It’s pretty clear to me that most of the early Christians tried to apply the example and teachings of Jesus to their own lives and situations.  In fact, that’s where the descriptor “Christian” came from, and it was not originally meant as a compliment. “Christians” were people whose first loyalty was to Christ, not Caesar, and that was a very dangerous thing to do in the Roman Empire. “Christians” also tried to emulate the behavior of Jesus in their interactions with others, and that was considered a very foolish thing to do. In spite of, and probably also partially because of, continuing antipathy from those in positions of power, the faith continued to spread throughout the Roman Empire.

By the turn of the fourth century, political factions threatened to split the Roman Empire into East and West components, with several contenders jockeying for power on both sides. There were two schools of thought on the part of these would-be emperors on how to deal with the exponential growth of Christianity: doubling down on persecution, or assimilation.  In 312 AD,  legend has it that Constantine, one of the contenders for the Western throne, had a dream of a cross and the words “In this sign you will conquer”. He directed his soldiers to paint their shields with a sign of the cross, the battle went his way, and he converted to Christianity. Although the historical jury is out as to whether his conversion was genuine or practical, Constantine made Christianity the official state religion, and assimilation began. The persecuted were now the powerful, and Constantine was their Joshua, the hand of God who saved them and led them into the promised land.

However, in the retrospect of centuries, it seems to me that Constantine’s conversion was one of the most spiritually dangerous things that ever happened to the church. Those in power generally want to stay in power, and the threat of hellfire and damnation became quite a useful  tool to ensure forced obedience. Christianity and Christendom are not the same thing. Christians are followers of Christ, whose ultimate loyalty is to God alone. Christendom is a conflation of Christianity and empire, and its subjects have divided loyalties. The way of Christ is the way of love and service. The way of empire is the way of power and control. Where Christ transforms, empire compels. They are not compatible. There’s a (probably apocryphal) quote attributed to Gandhi, “I like your Christ. I do not like your Christians.” I can’t help but think that the Christians to whom Gandhi was referring were more ambassadors for Christendom than ambassadors for Christ.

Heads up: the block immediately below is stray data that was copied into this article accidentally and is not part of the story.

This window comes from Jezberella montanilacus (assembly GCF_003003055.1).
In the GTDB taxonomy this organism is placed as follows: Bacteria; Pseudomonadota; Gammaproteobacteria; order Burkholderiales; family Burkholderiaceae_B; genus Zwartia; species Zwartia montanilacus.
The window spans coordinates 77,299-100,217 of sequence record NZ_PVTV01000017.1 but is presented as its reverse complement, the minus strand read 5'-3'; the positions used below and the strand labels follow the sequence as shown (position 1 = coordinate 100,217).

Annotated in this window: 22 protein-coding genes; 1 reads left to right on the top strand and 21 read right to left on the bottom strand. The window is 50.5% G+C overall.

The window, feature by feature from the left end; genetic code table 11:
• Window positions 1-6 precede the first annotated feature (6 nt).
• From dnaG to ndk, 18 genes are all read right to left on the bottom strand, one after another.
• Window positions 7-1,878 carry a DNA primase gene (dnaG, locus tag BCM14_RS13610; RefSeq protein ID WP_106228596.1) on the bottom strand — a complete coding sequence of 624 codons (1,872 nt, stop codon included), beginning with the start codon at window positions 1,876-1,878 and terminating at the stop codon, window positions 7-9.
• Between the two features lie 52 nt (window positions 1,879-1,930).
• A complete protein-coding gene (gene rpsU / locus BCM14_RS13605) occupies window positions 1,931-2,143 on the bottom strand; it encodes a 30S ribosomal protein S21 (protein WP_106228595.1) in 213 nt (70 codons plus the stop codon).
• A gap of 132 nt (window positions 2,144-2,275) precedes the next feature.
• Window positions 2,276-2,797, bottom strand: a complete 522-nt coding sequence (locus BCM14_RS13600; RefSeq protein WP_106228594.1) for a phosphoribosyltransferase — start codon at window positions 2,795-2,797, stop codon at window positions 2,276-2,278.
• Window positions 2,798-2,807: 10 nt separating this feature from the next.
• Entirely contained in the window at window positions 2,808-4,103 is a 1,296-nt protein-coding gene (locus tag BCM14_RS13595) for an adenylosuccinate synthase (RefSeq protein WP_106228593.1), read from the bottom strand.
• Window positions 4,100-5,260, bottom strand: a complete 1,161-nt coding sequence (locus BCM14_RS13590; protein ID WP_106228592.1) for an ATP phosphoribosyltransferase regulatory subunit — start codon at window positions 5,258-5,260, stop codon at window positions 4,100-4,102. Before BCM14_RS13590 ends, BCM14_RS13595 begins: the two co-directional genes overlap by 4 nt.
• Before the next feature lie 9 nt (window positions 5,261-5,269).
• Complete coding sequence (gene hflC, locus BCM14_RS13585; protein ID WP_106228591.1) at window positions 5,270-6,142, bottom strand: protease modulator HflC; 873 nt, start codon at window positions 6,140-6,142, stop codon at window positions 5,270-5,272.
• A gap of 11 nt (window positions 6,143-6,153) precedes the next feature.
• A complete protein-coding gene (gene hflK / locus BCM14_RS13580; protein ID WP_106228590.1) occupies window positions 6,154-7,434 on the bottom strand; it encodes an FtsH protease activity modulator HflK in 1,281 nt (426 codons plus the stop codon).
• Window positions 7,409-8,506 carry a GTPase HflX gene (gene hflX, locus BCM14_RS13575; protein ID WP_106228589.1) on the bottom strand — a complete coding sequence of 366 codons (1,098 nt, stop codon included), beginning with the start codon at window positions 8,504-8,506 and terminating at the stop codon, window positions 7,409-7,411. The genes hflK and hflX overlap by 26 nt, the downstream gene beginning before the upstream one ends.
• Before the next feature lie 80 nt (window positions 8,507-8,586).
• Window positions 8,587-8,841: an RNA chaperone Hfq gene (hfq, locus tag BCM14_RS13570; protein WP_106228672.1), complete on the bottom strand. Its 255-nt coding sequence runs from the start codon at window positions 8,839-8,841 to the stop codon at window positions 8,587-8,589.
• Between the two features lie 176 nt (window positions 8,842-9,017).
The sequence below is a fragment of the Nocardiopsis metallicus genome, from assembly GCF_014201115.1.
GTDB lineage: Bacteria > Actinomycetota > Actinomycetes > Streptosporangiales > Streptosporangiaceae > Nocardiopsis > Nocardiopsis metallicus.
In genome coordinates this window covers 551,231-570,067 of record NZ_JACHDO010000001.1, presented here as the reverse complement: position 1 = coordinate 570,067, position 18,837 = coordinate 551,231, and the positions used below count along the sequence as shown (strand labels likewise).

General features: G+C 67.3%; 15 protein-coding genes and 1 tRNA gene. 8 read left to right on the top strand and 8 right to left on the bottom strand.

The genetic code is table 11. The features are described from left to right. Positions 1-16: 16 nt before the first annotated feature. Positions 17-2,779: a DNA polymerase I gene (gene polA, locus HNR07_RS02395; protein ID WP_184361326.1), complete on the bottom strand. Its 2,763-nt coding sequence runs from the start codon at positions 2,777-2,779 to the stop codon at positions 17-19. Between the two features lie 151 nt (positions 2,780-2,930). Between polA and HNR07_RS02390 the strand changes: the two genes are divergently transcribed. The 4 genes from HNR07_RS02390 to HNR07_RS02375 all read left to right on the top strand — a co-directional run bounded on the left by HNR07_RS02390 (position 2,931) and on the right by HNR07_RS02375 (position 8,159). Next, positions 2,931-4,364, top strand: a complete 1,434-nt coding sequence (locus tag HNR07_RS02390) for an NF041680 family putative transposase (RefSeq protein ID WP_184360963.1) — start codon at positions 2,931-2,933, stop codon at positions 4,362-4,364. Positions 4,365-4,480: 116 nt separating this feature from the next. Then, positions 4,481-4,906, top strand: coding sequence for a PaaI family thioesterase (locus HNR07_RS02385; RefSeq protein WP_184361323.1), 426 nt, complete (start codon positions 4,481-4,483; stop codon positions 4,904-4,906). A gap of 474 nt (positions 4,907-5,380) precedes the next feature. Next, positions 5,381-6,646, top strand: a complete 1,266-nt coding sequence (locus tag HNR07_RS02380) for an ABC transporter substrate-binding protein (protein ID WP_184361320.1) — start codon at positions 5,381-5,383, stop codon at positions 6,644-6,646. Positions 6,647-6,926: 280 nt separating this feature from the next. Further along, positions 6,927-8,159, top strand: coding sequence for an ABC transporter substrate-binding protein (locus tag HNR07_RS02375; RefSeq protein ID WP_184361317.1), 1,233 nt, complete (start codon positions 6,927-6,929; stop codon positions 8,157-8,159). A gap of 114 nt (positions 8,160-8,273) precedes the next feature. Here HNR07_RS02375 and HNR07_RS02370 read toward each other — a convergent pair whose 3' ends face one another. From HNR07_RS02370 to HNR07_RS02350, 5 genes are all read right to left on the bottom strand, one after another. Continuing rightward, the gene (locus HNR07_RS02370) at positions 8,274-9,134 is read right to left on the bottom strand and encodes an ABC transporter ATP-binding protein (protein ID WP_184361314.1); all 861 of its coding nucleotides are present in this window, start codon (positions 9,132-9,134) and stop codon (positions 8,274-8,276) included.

Joshua is recorded as saying in his farewell speech to the Israelite people, Choose this day whom you will serve. As for me and my house I will serve the Lord.” Jesus warned his followers, “No one can serve two masters.” Which will it be, the way of power and control or the way of love and service? The way of Constantine or the way of Christ?

As for me and my house, I choose Christ.

 

 

 

 

Joshua: A Matter of Perspective

On the day the Lord gave the Amorites over to Israel, Joshua said to the Lord in the presence of Israel:

“Sun, stand still over Gibeon,
and you, moon, over the Valley of Aijalon.”
So the sun stood still,
and the moon stopped,
till the nation avenged itself on[b] its enemies,
as it is written in the Book of Jashar.

The sun stopped in the middle of the sky and delayed going down about a full day.  There has never been a day like it before or since, a day when the Lord listened to a human being. Surely the Lord was fighting for Israel!